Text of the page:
A Comparative Analysis of Africa and Chinese Crowdfunding Markets

A Comparative Analysis of Africa and Chinese Crowdfunding Markets

Innocent Chirisa (University of Zimbabwe, Zimbabwe) and Liaison Mukarwi (Uinversity of Zimbabwe, Zimbabwe)
DOI: 10.4018/978-1-5225-3952-0.ch008
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Abstract

This chapter compares the African and Chinese crowdfunding markets with a view to draw lessons from the two markets. China has a longer experience than Africa in the crowdfunding activities; crowdfunding processes in the country may not be directly applicable to the African states, but there are lessons that can be learnt by individual or group of African or Asian governments. These differing experiences identified can serve as a practical guide for urban development actors longing for sustainable funding for important urban development projects. In order to gather this data, the authors conducted a desktop review of literature, both grey and published being work on crowdfunding in Africa and China. Data collected were analysed using thematic content analysis. The chapter argues that the low adoption of crowdfunding by Africa can be attributed to a number of factors, including national regulatory environments that are not conducive for crowdfunding of equity and debt, and unconducive technological environments where e-commerce is not widely utilised.
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Introduction

The future growth of Africa is not so dissimilar from that of Asia, especially China (Koch and Siering, 2015; Arvanitis, 2015). The urbanization of China represents the greatest demographic change witnessed in late 20th and early 21st century. Similarly, Africa’s urbanization will be the largest shifts for the rest of this 21st century (Arvanitis, 2015). Given that Chinese context resemble the African context, there are a lot of lessons that can be drawn from China’s growth initiatives to map Africa’s growth trajectory. The potential for a demographic dividend is clear as witnessed from China. By 2050, the greater population of Africa will be in urban areas and will be having greater share of the world’s labor force (World Bank, 2015). This creates the potential for a rapid increase in the per capita incomes which is the demographic dividend given that both worker productivity and the share of the population that is employed increase. In the interest of a modesty growth in Africa, there is need for a deliberate investment in sustainable infrastructure, both soft and hard (ibid). However, funding is a challenge especially in development projects. Crowdfunding has been named to be an innovative funding mechanism that can assist most jurisdictions to harness the demographic dividend (Mollick, 2014). Crowdfunding involves the soliciting funds, in all amounts, from many people essentially via the internet. Wicks (2013:5) describes crowdfunding as an act where many people (crowd) support, financially, a development project through contributing small amounts of money either in return for a reward, equity or as a donation. This provides the much needed alternative to the traditional forms of finance required build sustainable infrastructure for sustainable urban development (ibid). It relies on social networking and uses the internet, through online platforms, to spread the word about a project or product that needs funding (ibid). In the past decade, crowdfunding has evolved into a billion dollar market. It is growing around 300 percent per year and is concentrated in North America and Europe, and rapidly rising in the Asian countries (The World Bank, 2015). The total crowdfunding market is composed of various subtypes, including lending (debt), equity, and royalty-based models, as well as non-securitised types, such as charitable donations and rewards crowdfunding (ibid).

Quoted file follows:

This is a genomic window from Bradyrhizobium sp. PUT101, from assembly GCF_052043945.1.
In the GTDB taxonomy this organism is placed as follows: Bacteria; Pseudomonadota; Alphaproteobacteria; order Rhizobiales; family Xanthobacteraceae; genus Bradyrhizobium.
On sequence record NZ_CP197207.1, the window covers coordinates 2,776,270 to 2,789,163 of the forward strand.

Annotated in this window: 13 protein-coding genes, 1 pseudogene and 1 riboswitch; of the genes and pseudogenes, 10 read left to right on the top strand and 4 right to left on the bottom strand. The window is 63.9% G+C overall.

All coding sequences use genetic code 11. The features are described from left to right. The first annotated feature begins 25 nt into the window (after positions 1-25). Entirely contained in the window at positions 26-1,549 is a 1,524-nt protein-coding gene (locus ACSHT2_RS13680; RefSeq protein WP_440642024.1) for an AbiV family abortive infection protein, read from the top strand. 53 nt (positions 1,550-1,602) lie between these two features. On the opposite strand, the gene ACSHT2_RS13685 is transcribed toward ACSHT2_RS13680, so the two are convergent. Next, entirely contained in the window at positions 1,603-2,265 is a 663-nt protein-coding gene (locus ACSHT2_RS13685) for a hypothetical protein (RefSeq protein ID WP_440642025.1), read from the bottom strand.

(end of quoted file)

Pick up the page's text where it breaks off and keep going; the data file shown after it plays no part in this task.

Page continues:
Although the Chinese crowdfunding market is still small as compared to Europe or America, it is able to attract huge sums of funds through its various crowdfunding platforms. However, its growth is being slowed by the concerns of negativity and suspicion by the authorities in China fearing issues of illegal fundraising and foreign capital monitoring (China Impact Fund, 2014:2). In the world, Africa is the lowest performing crowdfunding markets. Despite this slow adoption, crowdfunding has been heralded as an opportunity to expand access to capital for projects. It has the potential to reach about 2.5 billion by 2025 (World Bank, 2015; Hui et al, 2014:1). In Africa, this challenge is compounded by several issues which are both political as well as the lack of breadth and depth of financial markets. Within this framework, crowdfunding comes as a new opportunity that can facilitate the transfer of funds from those who are looking to donate or invest to those in need of the capital (Pazowski and Czudec, 2014). It is understood that community-based financial solidarity and fundraising are an integral part of the African culture and traditions, pooling resources through crowdfunding seems viable. The pooling of funds in most African communities is customary where kinships through cultural ties support various social and economic projects in their local families and communities. This therefore makes it just a matter of time for Africans to take the opportunity to translate the traditional fundraising processes to online crowdfunding platforms (ibid). In this sense, it can be argued that crowdfunding is a viable alternative source of funding for development projects in the African continent.

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